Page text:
Miscellaneous charges will also apply. For example, a typical evacuation charge would be $85, and additional charges for refrigerants generally run over $100.

The following table summarizes the range of hourly rates, length of each step of the process, and direct financial impact to facility when an ultra-low freezer compressor must be replaced:


Ultra-Low Freezer Compressor Replacement: Direct Financial Impact

Service Activity or Part Troubleshooting Billable Hours: 3-5 Low End Cost: $3002 Typical Cost: $625
Transportation To and From Service Company N/A N/A $400.00
Compressor N/A $850 $1,250
Repair & Replace Event 8 $640 $1,000
Calibration 3 $240 $375
Evacuation N/A $85 $85
Refrigerant N/A $100 $100
Total   $2,215 $3,835

Low-End Hourly Rate: $80 | Typical Hourly Rate: $125


The total direct cost of replacing an ultra-low freezer compressor is more than $2,000 in the lowest cost scenario; however, more typically, the expenditure can exceed $3,500. Expenses can run even higher, depending on the competence level of the service technician and additional charges applied.

In addition to the direct financial impact of having an ultra-low compressor replaced, there is indirect impact, including the freezer downtime and having to utilize a back-up or loaner freezer. Samples may be lost if they have been exposed to adverse temperatures. Even if samples are not lost, there is a risk of exposing them when they are moved to an alternative freezer. In addition, there is the lost time and distraction of laboratory personnel which can be a drain on facility resources.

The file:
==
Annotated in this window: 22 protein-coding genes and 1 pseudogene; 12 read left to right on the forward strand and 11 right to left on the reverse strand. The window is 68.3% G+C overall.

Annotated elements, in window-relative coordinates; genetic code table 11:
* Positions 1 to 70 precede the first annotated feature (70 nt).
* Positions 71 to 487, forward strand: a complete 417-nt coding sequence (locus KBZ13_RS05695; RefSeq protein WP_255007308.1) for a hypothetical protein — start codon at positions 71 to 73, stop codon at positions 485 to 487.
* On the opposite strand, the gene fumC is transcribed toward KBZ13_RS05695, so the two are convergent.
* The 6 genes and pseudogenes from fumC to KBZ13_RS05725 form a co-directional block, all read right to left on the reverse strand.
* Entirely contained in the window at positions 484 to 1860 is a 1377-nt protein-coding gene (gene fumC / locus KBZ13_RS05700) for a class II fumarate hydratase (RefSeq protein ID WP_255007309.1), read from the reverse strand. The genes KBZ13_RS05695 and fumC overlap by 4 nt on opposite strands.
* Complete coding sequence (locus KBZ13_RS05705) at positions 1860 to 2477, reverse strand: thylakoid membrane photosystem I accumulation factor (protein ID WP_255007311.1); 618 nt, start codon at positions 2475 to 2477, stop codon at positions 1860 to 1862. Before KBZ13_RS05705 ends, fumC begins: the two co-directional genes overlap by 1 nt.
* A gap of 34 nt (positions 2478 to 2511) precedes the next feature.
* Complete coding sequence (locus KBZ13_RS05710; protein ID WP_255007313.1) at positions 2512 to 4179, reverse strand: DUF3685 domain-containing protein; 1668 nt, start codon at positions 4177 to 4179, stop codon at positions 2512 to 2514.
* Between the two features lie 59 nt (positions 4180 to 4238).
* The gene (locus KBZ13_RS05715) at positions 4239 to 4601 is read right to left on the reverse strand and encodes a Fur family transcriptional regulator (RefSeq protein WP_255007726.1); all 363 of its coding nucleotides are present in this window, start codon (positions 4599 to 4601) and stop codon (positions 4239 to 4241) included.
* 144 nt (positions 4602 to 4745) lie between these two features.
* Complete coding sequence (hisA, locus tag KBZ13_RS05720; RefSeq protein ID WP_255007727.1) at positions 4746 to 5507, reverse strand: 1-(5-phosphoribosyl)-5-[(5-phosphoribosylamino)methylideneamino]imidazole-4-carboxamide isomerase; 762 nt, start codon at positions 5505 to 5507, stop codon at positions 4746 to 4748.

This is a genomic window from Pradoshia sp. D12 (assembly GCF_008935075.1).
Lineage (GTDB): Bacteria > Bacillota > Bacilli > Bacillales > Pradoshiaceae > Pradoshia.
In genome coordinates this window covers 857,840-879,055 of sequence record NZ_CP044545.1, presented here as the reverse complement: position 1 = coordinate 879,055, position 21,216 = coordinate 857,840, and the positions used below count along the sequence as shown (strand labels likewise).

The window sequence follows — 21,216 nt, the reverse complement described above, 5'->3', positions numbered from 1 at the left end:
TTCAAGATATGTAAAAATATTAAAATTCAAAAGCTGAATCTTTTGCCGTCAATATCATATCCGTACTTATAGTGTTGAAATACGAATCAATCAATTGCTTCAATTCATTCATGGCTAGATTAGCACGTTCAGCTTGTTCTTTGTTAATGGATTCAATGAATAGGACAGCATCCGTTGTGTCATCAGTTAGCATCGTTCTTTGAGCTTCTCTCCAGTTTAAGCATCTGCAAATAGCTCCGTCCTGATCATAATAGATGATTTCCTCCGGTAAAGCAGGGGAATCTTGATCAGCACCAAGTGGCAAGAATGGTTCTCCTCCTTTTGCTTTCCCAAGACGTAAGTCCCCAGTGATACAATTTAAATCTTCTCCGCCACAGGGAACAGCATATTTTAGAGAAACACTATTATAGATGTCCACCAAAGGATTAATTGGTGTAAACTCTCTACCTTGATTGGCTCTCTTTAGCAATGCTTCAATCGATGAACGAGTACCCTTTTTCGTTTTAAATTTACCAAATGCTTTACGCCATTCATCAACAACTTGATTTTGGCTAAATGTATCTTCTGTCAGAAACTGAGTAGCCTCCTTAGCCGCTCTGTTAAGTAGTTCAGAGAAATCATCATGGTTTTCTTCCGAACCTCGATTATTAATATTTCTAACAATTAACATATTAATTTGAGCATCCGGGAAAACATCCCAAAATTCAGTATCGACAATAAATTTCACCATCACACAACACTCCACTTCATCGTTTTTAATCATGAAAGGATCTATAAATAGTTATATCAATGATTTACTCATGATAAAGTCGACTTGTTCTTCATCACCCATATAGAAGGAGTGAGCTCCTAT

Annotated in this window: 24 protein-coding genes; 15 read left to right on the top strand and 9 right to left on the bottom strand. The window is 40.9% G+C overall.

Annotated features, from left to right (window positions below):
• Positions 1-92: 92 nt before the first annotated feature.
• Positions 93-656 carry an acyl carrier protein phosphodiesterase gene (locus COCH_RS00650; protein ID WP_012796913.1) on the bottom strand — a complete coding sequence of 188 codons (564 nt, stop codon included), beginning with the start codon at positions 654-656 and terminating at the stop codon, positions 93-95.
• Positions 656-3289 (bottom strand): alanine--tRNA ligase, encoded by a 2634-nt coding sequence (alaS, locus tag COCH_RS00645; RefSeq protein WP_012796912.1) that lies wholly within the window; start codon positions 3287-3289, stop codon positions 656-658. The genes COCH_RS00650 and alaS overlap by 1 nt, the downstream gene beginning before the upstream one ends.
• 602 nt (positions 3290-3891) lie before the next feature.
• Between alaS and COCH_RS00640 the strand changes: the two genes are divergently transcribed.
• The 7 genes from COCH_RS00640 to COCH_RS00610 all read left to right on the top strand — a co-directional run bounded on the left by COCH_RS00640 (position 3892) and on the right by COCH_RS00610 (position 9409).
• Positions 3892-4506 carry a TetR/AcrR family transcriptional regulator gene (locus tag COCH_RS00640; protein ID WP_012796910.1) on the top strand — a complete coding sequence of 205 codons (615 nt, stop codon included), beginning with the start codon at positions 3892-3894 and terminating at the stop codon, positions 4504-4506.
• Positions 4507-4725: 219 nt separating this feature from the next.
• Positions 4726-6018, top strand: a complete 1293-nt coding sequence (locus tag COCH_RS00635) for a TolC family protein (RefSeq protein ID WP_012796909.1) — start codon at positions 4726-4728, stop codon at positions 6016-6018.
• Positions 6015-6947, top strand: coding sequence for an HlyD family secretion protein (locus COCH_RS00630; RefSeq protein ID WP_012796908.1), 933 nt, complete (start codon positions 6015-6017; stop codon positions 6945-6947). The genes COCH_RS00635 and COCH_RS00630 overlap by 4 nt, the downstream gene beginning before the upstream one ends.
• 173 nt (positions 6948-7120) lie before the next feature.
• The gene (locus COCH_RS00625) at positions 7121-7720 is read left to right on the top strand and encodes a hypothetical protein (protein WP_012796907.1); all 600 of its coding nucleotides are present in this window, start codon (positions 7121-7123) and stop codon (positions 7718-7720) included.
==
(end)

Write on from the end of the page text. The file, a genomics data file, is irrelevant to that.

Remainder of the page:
Freezer Warm-Ups: Risks and Implications of “Oil Logging”

It should be noted that freezer warm-ups caused by the phenomenon known as “oil logging” can also result in facilities incurring significant expense for service calls. The compressor, which moves the refrigerant through the copper coils, requires oil to function properly. However, oil that sits idle in an ultra-cold environment will form clogs that prevent the refrigerant from moving through the system (also known as “oil logging”). These clogs produce warm-ups because the refrigerant is unable to maneuver through the system to cool. The warm-ups result in service calls, during which the technician turns the unit off and the frozen oil thaws. When the unit is restarted, it seems to be working properly until the oil clumps and freezes again, and the whole cycle repeats itself. Many costly service calls can be attributed to poor oil management.

Ultra-Low Freezer Design Considerations: Reducing the Risk of Compressor Failure and Oil Logging